Why the Sean Bell Trial Hasn't Exploded (Yet)

Al Sharpton and Protesters
The Rev. Al Sharpton, with supporters and family, outside of the Sean Bell on its first day. Photo: AP

Andrea Peyser needs Al Sharpton's help. The Post columnist has been doing her sneering best to try to pump some racial tension into the trial of three cops accused of murdering Sean Bell. Lately, though, Peyser sounds more frustrated than incendiary: "This was supposed to be a case about racist cops shooting a black man for no good reason," she recently complained. Where is Reverend Sharpton to make an inflammatory stand when you need him?

Disney World, that's where!

Sharpton will be touring the Sunshine State (including Orlando) with his radio show trying to inject himself into the tangled controversy over the misbegotten Florida Democratic primary. For all one might say about the good reverend, he knows where the action is. And it isn't in the Sean Bell courtroom.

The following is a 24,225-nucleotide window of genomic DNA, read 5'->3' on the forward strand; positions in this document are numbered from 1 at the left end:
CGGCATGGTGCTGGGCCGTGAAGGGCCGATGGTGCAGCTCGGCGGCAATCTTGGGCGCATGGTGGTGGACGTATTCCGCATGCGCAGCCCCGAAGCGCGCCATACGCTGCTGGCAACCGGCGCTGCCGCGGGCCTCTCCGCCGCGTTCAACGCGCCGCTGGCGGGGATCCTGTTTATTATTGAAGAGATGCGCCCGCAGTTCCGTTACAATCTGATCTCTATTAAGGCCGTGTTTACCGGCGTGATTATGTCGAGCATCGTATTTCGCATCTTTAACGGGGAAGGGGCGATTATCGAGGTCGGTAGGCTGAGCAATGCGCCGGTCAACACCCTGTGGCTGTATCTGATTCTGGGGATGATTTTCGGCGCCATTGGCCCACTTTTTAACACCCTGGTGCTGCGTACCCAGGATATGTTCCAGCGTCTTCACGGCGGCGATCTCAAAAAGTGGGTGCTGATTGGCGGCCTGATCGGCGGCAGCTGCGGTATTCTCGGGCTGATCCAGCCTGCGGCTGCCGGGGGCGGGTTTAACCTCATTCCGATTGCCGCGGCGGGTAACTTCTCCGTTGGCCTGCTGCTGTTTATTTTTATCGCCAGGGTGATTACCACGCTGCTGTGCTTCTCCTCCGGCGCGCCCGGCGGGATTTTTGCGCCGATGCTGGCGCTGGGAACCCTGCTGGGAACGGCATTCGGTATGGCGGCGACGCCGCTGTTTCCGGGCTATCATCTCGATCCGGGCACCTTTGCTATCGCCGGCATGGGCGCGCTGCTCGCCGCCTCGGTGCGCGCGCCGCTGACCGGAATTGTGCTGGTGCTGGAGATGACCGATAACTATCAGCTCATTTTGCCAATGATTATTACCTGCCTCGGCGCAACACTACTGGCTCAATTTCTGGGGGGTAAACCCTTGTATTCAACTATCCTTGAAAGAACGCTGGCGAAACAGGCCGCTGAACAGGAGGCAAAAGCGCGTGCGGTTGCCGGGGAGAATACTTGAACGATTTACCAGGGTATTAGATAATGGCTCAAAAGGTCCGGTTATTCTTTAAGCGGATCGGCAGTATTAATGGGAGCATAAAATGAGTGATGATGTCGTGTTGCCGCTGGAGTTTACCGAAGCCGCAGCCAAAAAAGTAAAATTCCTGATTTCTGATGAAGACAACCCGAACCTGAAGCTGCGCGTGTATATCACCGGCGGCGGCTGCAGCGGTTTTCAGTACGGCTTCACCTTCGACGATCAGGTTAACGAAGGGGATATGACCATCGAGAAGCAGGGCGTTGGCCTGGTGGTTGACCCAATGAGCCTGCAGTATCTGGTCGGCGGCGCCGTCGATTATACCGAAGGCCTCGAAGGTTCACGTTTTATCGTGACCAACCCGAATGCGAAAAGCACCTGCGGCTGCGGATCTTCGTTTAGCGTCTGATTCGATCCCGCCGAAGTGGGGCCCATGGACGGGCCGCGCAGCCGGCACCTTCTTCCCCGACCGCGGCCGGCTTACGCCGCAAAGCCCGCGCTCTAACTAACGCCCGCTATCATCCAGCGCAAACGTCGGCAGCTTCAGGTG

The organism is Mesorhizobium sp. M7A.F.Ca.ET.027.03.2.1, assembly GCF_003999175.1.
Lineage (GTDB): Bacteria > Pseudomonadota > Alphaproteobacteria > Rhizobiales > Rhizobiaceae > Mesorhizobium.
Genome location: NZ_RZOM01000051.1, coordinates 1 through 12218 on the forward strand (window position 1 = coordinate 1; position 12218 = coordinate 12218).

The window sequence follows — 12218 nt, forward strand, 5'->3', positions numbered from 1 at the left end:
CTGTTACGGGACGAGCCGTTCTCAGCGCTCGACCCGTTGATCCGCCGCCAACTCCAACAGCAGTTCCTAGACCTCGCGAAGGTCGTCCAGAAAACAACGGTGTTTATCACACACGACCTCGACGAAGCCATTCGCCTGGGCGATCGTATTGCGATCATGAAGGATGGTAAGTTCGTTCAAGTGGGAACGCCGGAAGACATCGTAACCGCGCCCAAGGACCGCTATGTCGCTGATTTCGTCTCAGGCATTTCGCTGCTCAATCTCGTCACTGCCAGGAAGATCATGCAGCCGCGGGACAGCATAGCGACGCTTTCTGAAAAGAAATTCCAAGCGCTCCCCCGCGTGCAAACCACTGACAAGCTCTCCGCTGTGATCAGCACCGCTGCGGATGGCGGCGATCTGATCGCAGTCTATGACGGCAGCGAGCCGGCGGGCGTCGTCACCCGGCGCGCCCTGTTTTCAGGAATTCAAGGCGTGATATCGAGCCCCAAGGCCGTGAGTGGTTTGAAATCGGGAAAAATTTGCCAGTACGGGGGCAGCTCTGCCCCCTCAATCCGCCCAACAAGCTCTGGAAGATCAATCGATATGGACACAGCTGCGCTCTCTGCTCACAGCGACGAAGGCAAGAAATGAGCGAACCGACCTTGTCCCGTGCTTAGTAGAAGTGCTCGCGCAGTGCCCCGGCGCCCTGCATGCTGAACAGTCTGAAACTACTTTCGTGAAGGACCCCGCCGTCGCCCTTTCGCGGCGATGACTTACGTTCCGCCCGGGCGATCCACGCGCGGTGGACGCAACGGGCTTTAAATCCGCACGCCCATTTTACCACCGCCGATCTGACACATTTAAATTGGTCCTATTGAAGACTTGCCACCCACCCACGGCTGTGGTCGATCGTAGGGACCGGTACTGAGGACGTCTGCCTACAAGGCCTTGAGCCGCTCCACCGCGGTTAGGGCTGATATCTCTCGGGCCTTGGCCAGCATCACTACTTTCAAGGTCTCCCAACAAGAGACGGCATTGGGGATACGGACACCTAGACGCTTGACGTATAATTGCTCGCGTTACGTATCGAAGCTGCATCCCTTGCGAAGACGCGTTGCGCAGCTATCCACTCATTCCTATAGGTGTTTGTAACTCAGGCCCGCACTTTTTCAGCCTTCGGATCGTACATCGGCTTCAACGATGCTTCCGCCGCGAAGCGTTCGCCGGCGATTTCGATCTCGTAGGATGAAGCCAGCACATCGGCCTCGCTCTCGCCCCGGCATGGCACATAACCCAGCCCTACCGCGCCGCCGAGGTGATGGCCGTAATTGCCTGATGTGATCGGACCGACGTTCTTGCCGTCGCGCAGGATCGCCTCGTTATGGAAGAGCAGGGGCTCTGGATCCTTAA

The trial surprisingly (and probably fortunately) hasn't produced the kind of polarizing drama that it seemed to promise. Partly that's because the racial lines aren't neatly drawn: All of the unarmed shooting victims were black, but only one of the NYPD defendants is white. But on a larger scale, it comes down to newsroom economics — the trial is competing for space with the riotous presidential election — and sad history: Tragic, fatal police overreactions are now familiar enough that Bell's death isn't as shocking as it might have been had Amadou Diallo, Ousmane Zongo, and others not died before him.

There is, however, still plenty of anger in neighborhoods outside the mainstream media's borders. That's why Sharpton's spring break is strategic on a second level. The Bell case has several more weeks to run. The reverend will be back in plenty of time for the verdict, handed down by a judge who happens to be white. The moment that tests whether New York has truly moved past the old antagonisms won't come until, or if, there's an acquittal. —Chris Smith

Earlier: Chris Smith: Tony Ricco's Racial Politics
Related: A Bad Night at Club Kalua [NYM]